This stage design was from a night of worship they had called, Age to Age: A Night of Hymns, Songs, and Spiritual Psalms. The stage design for Age to Age was pretty simple. They wanted to go minimal but also really bring in a classic church feel to the stage. The best thing they could think of was to go with stained glass windows. Based on the size of their stage, they decided to go with six windows that would all be roughly four feet wide and eight feet tall. They would then spread these across the length of the stage.
Kyle looked online and really could not find anything that appeared simple and non-cheesy, so he decided to make it up as he went.
• Six sheets of plywood (Kyle used the cheapest pressed wood he could find, roughly $12 a sheet)
• Wood stain
• Tissue paper (whatever colors you want)
• Laminating machine
• Three 2×4’s
Kyle wanted their stained glass windows to have an arching effect at the top. He drew his design onto the first piece of ply-wood. After getting his design down, he went to town with the jigsaw cutting out all of the holes for the windows and creating a window frame that was one solid structure. He focused on making the first window as good as possible because this would then be his stencil for the rest. Also, make sure you use the same stencil. As you go, each one will turn out just a little different because we are not perfect. To ensure the last and first don’t look really different, use the same stencil throughout.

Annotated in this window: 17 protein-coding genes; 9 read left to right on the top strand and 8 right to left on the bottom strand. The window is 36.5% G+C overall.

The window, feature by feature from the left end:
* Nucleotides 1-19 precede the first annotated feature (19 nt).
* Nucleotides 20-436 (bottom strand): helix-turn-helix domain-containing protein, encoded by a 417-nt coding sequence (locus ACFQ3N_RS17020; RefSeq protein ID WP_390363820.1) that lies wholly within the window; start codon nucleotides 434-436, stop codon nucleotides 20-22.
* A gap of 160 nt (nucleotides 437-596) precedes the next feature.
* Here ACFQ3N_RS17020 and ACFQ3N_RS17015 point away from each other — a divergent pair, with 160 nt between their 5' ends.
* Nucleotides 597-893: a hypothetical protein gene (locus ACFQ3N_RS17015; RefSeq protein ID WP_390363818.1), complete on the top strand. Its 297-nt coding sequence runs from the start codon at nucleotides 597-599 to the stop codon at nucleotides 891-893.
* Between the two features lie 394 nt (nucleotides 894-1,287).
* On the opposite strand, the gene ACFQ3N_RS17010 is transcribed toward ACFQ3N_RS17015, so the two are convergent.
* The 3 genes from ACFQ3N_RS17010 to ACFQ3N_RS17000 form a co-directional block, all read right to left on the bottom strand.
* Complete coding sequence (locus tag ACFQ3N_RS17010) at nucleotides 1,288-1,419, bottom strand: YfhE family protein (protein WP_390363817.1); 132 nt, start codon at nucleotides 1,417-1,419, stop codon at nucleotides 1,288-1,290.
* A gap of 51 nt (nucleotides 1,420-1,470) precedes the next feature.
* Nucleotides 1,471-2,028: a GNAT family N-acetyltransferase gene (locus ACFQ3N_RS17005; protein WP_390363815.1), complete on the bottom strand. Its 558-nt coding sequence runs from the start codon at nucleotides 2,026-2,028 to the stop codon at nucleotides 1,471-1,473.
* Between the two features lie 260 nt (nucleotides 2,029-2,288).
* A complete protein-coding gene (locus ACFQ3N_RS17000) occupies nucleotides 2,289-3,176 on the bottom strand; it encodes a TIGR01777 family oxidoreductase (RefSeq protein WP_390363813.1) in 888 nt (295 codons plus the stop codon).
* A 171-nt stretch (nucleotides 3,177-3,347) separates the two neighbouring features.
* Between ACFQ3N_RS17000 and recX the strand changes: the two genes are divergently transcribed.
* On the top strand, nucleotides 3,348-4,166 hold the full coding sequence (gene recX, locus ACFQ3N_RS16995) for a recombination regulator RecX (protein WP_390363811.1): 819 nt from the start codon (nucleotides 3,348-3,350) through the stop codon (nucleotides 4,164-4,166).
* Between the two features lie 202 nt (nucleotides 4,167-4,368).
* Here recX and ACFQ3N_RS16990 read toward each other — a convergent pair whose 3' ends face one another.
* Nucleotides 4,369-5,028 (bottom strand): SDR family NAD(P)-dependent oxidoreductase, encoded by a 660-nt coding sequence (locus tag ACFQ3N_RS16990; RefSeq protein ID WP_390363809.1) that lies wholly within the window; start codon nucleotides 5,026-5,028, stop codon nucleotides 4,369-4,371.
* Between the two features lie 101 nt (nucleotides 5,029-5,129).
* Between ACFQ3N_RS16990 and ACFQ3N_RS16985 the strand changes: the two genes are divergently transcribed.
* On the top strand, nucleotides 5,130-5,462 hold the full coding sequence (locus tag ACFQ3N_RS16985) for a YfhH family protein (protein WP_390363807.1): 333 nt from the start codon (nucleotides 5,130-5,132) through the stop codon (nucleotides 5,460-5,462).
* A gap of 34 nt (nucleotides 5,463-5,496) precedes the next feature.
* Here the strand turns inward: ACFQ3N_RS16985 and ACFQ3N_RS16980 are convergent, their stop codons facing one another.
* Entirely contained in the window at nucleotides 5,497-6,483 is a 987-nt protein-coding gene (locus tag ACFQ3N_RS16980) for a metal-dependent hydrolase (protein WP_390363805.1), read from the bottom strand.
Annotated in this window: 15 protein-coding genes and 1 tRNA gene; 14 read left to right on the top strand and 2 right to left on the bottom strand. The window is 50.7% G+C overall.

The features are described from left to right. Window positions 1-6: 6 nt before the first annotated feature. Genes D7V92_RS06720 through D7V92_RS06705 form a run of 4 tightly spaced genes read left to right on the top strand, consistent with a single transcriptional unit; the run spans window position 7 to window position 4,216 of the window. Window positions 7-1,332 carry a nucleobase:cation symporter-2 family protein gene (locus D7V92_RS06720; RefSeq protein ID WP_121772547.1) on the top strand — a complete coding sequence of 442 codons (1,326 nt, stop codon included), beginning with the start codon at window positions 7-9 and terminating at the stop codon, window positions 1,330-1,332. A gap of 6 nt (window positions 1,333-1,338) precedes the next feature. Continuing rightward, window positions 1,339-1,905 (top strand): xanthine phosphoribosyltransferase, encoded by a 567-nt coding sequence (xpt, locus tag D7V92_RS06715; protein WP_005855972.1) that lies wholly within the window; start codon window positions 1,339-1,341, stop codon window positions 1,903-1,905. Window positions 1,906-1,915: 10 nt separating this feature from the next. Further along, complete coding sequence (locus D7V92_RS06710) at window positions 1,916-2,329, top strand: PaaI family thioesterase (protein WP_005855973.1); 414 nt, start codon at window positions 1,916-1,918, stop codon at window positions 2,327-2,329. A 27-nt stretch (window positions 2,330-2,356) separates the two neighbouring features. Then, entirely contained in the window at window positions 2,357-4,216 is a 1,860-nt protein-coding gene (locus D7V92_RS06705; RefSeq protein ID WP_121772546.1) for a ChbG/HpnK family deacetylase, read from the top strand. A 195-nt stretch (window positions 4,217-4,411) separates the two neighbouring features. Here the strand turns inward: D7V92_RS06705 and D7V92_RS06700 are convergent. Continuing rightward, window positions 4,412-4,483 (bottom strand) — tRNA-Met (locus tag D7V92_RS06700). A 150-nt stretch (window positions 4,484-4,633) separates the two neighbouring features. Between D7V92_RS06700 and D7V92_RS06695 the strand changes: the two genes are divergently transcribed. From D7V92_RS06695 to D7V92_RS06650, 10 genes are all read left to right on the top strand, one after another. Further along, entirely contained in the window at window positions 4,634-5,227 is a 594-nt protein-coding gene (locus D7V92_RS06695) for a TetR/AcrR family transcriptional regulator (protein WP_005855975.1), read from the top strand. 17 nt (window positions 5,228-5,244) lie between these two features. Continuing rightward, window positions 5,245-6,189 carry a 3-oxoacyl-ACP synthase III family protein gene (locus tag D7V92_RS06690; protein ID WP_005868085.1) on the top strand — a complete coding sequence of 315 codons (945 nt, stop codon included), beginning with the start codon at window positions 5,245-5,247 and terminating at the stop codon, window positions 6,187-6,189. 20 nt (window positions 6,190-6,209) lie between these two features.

After cutting out all of the frames, he stained them. Kyle would suggest not doing white (as he thought this would look good and started this way, it looked cheesy and he lost the wood effect). Another side note, if you do not want the wood look, an easier route is to just cut insulating foam sheets. These will not be as sturdy or durable, but definitely can be used for a one-time gig.
To make the colored glass, he bought different colored tissue paper and laminated them. The purpose of laminating them was just to make them more durable (as regular tissue paper rips easily). After getting them all laminated, he stapled them to the back of the window frames and used a razor to cut off excess. He also kept with the same color scheme throughout, but made each one still a little unique.
Next, he took the 2×4’s and whatever other pieces of leftover wood he had and built a base. His goal was to make sure that all of them stood up straight and didn’t fall. Once he got bases on them, he used sand bags on the back to weigh them down on the stage.
The big difference was now lighting them well. They used LED’s on the backside to light through them. This gave an amazing effect and throughout the night as the LED’s changed the windows looked different as well.